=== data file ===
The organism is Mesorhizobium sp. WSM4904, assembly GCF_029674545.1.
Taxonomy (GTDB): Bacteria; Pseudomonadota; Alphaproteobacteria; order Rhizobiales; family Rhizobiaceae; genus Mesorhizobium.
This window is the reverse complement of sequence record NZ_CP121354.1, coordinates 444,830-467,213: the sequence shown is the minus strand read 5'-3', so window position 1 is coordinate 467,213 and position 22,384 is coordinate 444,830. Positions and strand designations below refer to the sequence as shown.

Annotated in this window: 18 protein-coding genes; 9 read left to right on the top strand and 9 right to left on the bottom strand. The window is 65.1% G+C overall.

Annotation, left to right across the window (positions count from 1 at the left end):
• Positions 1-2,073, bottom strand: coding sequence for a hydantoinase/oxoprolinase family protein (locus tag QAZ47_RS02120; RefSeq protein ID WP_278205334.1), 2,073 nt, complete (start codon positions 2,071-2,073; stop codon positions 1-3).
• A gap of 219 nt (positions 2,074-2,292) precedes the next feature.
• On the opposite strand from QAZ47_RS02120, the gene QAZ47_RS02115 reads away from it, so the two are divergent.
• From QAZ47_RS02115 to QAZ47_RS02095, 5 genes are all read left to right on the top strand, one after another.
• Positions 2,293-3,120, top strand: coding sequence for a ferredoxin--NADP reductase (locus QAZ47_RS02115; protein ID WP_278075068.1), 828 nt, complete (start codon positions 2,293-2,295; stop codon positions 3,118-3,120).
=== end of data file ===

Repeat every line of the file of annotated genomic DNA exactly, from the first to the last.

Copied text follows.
The organism is Mesorhizobium sp. WSM4904, assembly GCF_029674545.1.
Taxonomy (GTDB): Bacteria; Pseudomonadota; Alphaproteobacteria; order Rhizobiales; family Rhizobiaceae; genus Mesorhizobium.
This window is the reverse complement of sequence record NZ_CP121354.1, coordinates 444,830-467,213: the sequence shown is the minus strand read 5'-3', so window position 1 is coordinate 467,213 and position 22,384 is coordinate 444,830. Positions and strand designations below refer to the sequence as shown.

Annotated in this window: 18 protein-coding genes; 9 read left to right on the top strand and 9 right to left on the bottom strand. The window is 65.1% G+C overall.

Annotation, left to right across the window (positions count from 1 at the left end):
• Positions 1-2,073, bottom strand: coding sequence for a hydantoinase/oxoprolinase family protein (locus tag QAZ47_RS02120; RefSeq protein ID WP_278205334.1), 2,073 nt, complete (start codon positions 2,071-2,073; stop codon positions 1-3).
• A gap of 219 nt (positions 2,074-2,292) precedes the next feature.
• On the opposite strand from QAZ47_RS02120, the gene QAZ47_RS02115 reads away from it, so the two are divergent.
• From QAZ47_RS02115 to QAZ47_RS02095, 5 genes are all read left to right on the top strand, one after another.
• Positions 2,293-3,120, top strand: coding sequence for a ferredoxin--NADP reductase (locus QAZ47_RS02115; protein ID WP_278075068.1), 828 nt, complete (start codon positions 2,293-2,295; stop codon positions 3,118-3,120).